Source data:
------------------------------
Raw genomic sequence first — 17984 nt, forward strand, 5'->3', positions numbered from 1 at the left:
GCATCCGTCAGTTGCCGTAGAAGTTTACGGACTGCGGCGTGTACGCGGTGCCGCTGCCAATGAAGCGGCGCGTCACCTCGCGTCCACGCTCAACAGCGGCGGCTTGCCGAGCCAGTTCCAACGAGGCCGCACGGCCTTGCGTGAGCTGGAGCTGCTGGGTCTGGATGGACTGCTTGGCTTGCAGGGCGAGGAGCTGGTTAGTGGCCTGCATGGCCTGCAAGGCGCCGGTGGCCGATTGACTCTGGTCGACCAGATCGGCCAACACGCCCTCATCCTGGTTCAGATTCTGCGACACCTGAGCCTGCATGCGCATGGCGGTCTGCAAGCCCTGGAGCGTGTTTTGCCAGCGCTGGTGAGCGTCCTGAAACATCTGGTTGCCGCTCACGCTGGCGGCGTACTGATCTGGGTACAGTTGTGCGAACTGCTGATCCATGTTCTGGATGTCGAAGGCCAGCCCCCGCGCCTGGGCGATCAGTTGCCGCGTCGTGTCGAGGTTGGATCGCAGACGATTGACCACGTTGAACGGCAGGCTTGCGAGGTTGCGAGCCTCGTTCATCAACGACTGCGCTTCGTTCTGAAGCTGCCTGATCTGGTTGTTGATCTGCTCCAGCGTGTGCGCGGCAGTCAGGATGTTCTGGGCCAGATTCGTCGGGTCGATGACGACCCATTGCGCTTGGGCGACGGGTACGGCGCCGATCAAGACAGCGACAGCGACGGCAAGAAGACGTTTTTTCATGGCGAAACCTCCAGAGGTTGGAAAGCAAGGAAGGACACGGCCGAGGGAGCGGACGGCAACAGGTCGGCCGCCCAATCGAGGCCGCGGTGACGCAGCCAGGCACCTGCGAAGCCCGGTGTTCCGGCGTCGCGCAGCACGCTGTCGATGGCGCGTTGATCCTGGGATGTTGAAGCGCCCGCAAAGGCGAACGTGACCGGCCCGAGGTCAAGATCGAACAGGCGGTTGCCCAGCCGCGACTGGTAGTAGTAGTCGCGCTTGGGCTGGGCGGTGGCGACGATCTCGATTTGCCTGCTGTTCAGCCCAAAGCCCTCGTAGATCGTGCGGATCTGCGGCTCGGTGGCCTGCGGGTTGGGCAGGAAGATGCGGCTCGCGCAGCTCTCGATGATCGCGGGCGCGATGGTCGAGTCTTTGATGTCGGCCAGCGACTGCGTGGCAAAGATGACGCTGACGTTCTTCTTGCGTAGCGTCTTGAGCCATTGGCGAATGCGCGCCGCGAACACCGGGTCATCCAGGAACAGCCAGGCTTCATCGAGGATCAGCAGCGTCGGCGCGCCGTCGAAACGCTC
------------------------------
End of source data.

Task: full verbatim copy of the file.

Raw genomic sequence first — 17984 nt, forward strand, 5'->3', positions numbered from 1 at the left:
GCATCCGTCAGTTGCCGTAGAAGTTTACGGACTGCGGCGTGTACGCGGTGCCGCTGCCAATGAAGCGGCGCGTCACCTCGCGTCCACGCTCAACAGCGGCGGCTTGCCGAGCCAGTTCCAACGAGGCCGCACGGCCTTGCGTGAGCTGGAGCTGCTGGGTCTGGATGGACTGCTTGGCTTGCAGGGCGAGGAGCTGGTTAGTGGCCTGCATGGCCTGCAAGGCGCCGGTGGCCGATTGACTCTGGTCGACCAGATCGGCCAACACGCCCTCATCCTGGTTCAGATTCTGCGACACCTGAGCCTGCATGCGCATGGCGGTCTGCAAGCCCTGGAGCGTGTTTTGCCAGCGCTGGTGAGCGTCCTGAAACATCTGGTTGCCGCTCACGCTGGCGGCGTACTGATCTGGGTACAGTTGTGCGAACTGCTGATCCATGTTCTGGATGTCGAAGGCCAGCCCCCGCGCCTGGGCGATCAGTTGCCGCGTCGTGTCGAGGTTGGATCGCAGACGATTGACCACGTTGAACGGCAGGCTTGCGAGGTTGCGAGCCTCGTTCATCAACGACTGCGCTTCGTTCTGAAGCTGCCTGATCTGGTTGTTGATCTGCTCCAGCGTGTGCGCGGCAGTCAGGATGTTCTGGGCCAGATTCGTCGGGTCGATGACGACCCATTGCGCTTGGGCGACGGGTACGGCGCCGATCAAGACAGCGACAGCGACGGCAAGAAGACGTTTTTTCATGGCGAAACCTCCAGAGGTTGGAAAGCAAGGAAGGACACGGCCGAGGGAGCGGACGGCAACAGGTCGGCCGCCCAATCGAGGCCGCGGTGACGCAGCCAGGCACCTGCGAAGCCCGGTGTTCCGGCGTCGCGCAGCACGCTGTCGATGGCGCGTTGATCCTGGGATGTTGAAGCGCCCGCAAAGGCGAACGTGACCGGCCCGAGGTCAAGATCGAACAGGCGGTTGCCCAGCCGCGACTGGTAGTAGTAGTCGCGCTTGGGCTGGGCGGTGGCGACGATCTCGATTTGCCTGCTGTTCAGCCCAAAGCCCTCGTAGATCGTGCGGATCTGCGGCTCGGTGGCCTGCGGGTTGGGCAGGAAGATGCGGCTCGCGCAGCTCTCGATGATCGCGGGCGCGATGGTCGAGTCTTTGATGTCGGCCAGCGACTGCGTGGCAAAGATGACGCTGACGTTCTTCTTGCGTAGCGTCTTGAGCCATTGGCGAATGCGCGCCGCGAACACCGGGTCATCCAGGAACAGCCAGGCTTCATCGAGGATCAGCAGCGTCGGCGCGCCGTCGAAACGCTC